Naperville Central High School's award-winning newspaper.

Central Times

Naperville Central High School's award-winning newspaper.

Central Times

Naperville Central High School's award-winning newspaper.

Central Times

Science teacher Paige Lundquist leads her third period Honors Biology class on May 10.
D203 Board of Education approves major changes to science course pathway
Nolan Shen, Arts & Entertainment Editor • May 23, 2024
One of the photos taken by senior Tomi Bounphisai of R41N during this years Centrals Got Talent show.
Senior snaps singing, dancing and prom: “I just enjoy watching their vision come alive”
Selah Lee, Staff Writer • May 22, 2024
Sophomores Lilly Jia (far left) and Audrey Cheng (left) instruct competitors at Clover Math’s elementary and middle school math competition, hosted at Central on April 26. Clover Math is an organization founded by four District 203 juniors.
Student-led math organization hosts competition
C.J. Getting, Operations Managing Editor • May 21, 2024
From left to right, Robert Zoellick, Dr. Catherine Adrian DeRidder, Matt DiCianni and Ben Hutchison pose after becoming Central’s newest Distinguished Alumni at a ceremony on May 3.
Central inducts four new distinguished alumni in 25th annual ceremony
C.J. Getting, Operations Managing Editor • May 20, 2024
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State SAT contract set to expire, leaving questions and uncertainty

The state of Illinois’ contract with the SAT is set to expire June 30, meaning a change of state-required college entrance exams may be coming for the 2024-2025 school year.

Since 2016, all Illinois high school students have been required to take the SAT (administered by the College Board) in order to graduate. For years prior to that, the ACT was the state-mandated test. With the College Board’s contract with the state set to expire in just two months, it is possible that the Illinois State Board of Education (ISBE) could once again award the contract to the ACT following the company’s $53 million bid.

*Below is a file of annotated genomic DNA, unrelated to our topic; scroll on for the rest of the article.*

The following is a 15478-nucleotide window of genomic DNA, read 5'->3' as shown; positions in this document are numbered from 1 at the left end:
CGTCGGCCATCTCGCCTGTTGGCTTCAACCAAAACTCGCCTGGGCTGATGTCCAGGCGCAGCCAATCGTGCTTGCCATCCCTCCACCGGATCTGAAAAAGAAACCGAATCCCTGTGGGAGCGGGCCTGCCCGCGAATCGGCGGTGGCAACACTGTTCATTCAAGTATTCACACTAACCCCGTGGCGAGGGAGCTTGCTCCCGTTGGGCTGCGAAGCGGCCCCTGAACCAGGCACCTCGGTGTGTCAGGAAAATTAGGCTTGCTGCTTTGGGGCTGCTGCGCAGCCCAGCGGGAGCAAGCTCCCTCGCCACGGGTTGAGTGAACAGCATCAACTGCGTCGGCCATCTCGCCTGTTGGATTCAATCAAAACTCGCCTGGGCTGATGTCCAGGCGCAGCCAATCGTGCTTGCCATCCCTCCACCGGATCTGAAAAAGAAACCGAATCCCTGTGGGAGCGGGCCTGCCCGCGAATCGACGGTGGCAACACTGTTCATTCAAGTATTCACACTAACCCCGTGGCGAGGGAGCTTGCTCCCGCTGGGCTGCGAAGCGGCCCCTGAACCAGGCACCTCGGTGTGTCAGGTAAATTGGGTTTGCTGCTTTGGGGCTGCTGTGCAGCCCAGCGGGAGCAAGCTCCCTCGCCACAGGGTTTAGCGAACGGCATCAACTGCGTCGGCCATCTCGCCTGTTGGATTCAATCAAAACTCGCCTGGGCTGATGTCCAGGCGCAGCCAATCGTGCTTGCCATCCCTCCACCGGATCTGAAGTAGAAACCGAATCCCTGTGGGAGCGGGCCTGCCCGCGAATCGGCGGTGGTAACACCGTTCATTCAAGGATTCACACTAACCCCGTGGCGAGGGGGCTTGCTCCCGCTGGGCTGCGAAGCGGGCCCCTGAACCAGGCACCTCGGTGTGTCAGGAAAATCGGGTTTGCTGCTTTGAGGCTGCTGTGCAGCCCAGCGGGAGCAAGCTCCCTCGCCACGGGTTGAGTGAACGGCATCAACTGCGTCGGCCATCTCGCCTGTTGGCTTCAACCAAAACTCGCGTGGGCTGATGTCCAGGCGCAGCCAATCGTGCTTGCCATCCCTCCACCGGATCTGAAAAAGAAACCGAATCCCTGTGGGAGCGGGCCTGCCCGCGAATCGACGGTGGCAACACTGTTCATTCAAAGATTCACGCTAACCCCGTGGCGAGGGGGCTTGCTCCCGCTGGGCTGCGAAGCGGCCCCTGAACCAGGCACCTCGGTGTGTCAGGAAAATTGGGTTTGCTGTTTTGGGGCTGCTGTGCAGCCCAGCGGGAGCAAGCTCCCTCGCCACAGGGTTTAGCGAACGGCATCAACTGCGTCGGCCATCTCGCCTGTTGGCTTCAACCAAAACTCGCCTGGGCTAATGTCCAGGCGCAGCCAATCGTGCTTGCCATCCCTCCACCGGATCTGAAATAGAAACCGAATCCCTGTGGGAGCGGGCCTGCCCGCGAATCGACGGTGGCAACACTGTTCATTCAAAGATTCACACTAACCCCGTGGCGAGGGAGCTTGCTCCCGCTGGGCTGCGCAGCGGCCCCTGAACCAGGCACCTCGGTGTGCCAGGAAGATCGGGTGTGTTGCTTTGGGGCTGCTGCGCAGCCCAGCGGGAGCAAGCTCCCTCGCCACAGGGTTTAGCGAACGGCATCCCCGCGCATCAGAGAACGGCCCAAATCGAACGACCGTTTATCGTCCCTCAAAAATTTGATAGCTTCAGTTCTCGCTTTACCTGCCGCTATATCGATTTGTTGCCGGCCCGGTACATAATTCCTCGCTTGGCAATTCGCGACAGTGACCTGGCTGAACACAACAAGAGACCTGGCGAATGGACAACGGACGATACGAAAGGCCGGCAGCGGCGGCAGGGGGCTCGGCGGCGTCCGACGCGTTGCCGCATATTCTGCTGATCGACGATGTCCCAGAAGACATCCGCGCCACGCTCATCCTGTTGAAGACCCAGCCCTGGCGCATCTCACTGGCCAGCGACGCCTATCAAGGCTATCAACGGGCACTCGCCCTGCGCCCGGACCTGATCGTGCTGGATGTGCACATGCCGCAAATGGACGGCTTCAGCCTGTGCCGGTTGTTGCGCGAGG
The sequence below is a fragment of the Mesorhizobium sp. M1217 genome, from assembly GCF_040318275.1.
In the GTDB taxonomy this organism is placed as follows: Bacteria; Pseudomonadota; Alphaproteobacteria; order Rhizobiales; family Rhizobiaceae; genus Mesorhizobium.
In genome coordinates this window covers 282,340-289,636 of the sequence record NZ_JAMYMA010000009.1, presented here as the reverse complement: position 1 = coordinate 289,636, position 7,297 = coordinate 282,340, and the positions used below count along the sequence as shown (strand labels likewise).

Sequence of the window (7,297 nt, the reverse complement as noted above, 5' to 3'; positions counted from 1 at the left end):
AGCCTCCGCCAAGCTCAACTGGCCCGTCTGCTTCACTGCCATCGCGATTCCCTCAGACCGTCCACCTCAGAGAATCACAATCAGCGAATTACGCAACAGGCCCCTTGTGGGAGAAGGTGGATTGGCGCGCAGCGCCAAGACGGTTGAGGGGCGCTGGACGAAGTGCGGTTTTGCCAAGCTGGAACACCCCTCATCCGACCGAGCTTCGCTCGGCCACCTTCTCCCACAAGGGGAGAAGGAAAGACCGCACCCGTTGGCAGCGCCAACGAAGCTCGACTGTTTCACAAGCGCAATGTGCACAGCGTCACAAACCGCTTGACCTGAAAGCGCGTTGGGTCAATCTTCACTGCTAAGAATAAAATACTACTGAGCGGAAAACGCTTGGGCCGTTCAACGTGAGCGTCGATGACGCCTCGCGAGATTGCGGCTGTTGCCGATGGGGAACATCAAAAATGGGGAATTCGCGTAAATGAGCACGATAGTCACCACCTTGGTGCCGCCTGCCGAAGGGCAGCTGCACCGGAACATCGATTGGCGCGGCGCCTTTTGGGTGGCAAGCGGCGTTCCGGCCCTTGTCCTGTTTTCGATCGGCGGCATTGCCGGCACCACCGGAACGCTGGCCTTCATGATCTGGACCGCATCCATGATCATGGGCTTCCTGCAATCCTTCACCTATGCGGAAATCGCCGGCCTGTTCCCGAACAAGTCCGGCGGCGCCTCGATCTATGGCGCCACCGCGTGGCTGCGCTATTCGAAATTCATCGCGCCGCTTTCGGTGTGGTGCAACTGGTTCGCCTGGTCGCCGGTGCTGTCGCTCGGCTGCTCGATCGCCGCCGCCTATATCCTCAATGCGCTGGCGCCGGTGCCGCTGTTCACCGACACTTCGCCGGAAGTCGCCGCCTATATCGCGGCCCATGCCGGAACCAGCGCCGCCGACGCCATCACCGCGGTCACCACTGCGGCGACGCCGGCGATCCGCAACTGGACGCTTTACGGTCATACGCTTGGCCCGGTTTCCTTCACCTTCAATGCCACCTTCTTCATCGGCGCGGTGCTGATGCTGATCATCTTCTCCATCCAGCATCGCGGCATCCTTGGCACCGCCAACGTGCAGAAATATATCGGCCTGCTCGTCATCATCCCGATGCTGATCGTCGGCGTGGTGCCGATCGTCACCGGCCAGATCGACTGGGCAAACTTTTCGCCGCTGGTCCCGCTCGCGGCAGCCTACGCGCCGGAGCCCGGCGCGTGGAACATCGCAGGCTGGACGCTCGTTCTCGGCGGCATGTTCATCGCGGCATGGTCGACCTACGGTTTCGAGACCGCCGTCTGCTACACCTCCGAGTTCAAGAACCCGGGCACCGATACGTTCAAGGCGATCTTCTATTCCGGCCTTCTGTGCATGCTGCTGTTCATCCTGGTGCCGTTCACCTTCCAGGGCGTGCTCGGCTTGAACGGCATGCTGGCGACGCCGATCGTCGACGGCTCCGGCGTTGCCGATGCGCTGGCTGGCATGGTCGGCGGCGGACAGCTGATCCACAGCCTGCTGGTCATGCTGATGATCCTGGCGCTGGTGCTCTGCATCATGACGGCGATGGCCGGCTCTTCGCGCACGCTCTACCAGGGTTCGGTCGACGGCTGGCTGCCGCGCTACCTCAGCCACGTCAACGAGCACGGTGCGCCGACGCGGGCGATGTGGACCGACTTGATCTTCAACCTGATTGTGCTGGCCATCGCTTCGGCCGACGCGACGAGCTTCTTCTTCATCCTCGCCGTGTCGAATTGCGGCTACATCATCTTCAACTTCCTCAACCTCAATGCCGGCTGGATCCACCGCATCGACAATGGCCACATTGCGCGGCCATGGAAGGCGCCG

“It really depends on how this all works out with the College Board and the ACT,” said Steve Jeretina, Central’s Assistant Principal for Curriculum and Instruction. “The College Board has the opportunity to appeal [the ACT bid]. We’re kind of in a holding pattern until the state decides to pick a path.”

Differences in the two tests may play a role in the direction the state goes. The version of the SAT that is administered in Illinois high schools includes an essay section. This essay section is a required for admission to some colleges, namely the University of California system. While the ACT does include a writing component, it is optional and not as commonly taken as the SAT’s essay. Additionally, a science test offered by the ACT may change how Central and other high schools administer their standardized tests.

“Right now, juniors have to take the SAT and then they have to take the Illinois Science Assessment because there is no science part on the SAT,” Jeretina said. “If we go back to the ACT, do we no longer have to do the Illinois Science Assessment because ACT will include a science component? It’s one of those things that’s a wait and see for us.”

No official announcement has been made by ISBE, the College Board or the ACT so far regarding an official decision. Additionally, there is not a clear or official timeline for this decision to be made. 

“I’d like to think that by the end of May we’ll have a better idea,” Jeretina said. “It’s selfishly for planning purposes. When you take that fall PSAT test, it’s the National Merit qualifying exam as well. Part of me is of the belief that the PSAT/NMSQT would stay put for anyone who’s trying to become a National Merit qualifier. But again, we just don’t know at this point.”

This move comes amid many other changes happening in the world of standardized testing and college admissions. The SAT recently began administering an online version of the exam (taken by Central Juniors on April 10). This version of the exam is one hour shorter than previous versions, and progressively adapts to a student’s answers. Many colleges have also begun to reinstate their standardized test requirements for admission after going test-optional during the COVID-19 pandemic.

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About the Contributor
Nolan Shen
Nolan Shen, Arts & Entertainment Editor
Nolan is a senior, entering his third year on staff. He is excited to be heading the Arts and Entertainment section this year. When not writing for CT, he can be found playing with the Marching Redhawks Drumline, performing in the Naperville Youth Symphony, eating too much McDonald’s, and watching bad sci-fi movies. Next year, he plans on going to college to study political science and hopefully not flunk out.
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